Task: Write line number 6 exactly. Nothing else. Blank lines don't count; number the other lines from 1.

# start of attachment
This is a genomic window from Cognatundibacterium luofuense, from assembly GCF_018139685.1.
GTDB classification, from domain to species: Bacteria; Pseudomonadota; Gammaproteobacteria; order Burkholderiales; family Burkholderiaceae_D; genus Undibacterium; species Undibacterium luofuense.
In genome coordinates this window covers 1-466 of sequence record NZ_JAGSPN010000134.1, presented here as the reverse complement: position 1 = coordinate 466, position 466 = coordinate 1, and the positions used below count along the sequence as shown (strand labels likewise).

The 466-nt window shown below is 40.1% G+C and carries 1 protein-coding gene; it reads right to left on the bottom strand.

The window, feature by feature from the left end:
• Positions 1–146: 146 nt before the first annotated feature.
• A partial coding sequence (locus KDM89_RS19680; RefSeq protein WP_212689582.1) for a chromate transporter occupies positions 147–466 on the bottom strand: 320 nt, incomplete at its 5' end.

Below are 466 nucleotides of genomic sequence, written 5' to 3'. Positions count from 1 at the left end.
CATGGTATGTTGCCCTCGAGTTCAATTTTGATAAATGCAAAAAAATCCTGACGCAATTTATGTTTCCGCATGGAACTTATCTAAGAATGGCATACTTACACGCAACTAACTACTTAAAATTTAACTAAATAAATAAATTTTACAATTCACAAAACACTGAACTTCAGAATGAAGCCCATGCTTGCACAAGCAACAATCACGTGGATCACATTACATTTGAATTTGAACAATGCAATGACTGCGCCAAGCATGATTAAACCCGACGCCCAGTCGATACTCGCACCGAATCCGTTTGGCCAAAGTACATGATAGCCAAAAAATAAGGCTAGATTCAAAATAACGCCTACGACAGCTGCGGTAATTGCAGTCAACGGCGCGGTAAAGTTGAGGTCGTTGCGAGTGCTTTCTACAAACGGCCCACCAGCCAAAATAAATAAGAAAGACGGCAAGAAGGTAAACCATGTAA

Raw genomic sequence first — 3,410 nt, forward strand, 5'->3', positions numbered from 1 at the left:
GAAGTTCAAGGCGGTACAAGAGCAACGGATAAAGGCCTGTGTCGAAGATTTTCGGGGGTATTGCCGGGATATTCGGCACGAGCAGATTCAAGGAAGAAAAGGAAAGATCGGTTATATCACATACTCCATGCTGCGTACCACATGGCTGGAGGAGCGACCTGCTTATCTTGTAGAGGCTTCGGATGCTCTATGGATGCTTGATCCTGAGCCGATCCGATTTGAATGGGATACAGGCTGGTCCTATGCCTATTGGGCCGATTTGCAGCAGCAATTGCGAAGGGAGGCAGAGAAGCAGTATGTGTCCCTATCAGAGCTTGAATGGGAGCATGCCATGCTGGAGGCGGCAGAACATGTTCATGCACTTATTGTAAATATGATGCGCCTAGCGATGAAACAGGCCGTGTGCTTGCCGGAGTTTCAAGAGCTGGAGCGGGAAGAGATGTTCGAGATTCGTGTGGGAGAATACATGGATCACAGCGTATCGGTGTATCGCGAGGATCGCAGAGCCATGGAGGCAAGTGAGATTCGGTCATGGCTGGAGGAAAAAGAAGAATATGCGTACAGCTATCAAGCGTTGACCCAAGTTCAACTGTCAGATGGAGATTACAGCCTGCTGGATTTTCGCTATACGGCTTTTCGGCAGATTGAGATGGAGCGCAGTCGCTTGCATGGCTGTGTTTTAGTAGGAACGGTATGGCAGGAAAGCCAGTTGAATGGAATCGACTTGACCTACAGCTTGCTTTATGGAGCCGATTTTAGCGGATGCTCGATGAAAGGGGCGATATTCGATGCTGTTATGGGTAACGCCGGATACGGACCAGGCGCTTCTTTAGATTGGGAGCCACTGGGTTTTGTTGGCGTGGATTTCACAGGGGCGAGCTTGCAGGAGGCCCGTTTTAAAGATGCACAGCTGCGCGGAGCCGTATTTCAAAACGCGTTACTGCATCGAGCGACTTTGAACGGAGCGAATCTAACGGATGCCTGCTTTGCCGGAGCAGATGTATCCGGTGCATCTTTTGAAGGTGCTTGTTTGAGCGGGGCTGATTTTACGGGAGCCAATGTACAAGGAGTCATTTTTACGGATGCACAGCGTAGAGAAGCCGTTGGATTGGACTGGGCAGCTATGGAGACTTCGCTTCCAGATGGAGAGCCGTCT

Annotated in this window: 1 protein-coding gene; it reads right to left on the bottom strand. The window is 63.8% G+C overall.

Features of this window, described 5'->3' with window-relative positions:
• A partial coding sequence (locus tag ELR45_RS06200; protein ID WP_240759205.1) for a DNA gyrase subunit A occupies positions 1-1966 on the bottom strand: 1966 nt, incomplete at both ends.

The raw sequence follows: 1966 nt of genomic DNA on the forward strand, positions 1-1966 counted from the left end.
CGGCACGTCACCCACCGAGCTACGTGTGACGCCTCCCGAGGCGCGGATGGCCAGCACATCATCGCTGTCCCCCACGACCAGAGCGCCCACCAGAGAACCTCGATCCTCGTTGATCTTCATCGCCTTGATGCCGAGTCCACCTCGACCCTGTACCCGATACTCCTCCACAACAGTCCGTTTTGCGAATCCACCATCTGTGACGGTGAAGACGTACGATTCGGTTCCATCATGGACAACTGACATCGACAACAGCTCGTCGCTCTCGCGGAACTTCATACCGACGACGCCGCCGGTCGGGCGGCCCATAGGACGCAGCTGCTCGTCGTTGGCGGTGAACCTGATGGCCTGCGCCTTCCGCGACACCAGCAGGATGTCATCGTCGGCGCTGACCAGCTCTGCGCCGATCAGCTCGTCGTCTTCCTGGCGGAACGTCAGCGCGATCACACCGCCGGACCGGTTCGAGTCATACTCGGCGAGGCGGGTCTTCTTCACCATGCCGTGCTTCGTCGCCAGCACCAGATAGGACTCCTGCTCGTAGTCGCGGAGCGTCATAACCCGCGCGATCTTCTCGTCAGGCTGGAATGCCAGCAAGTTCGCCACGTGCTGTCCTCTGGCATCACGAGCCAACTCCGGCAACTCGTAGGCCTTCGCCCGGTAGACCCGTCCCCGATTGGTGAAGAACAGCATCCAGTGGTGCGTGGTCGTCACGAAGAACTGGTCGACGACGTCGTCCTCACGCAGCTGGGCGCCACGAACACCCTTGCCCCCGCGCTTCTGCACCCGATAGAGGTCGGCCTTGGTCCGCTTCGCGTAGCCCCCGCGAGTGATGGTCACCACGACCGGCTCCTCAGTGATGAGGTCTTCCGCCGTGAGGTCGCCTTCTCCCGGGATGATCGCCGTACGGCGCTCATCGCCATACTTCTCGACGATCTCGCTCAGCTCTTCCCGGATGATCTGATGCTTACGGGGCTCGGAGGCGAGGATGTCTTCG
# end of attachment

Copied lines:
• Positions 1–146: 146 nt before the first annotated feature.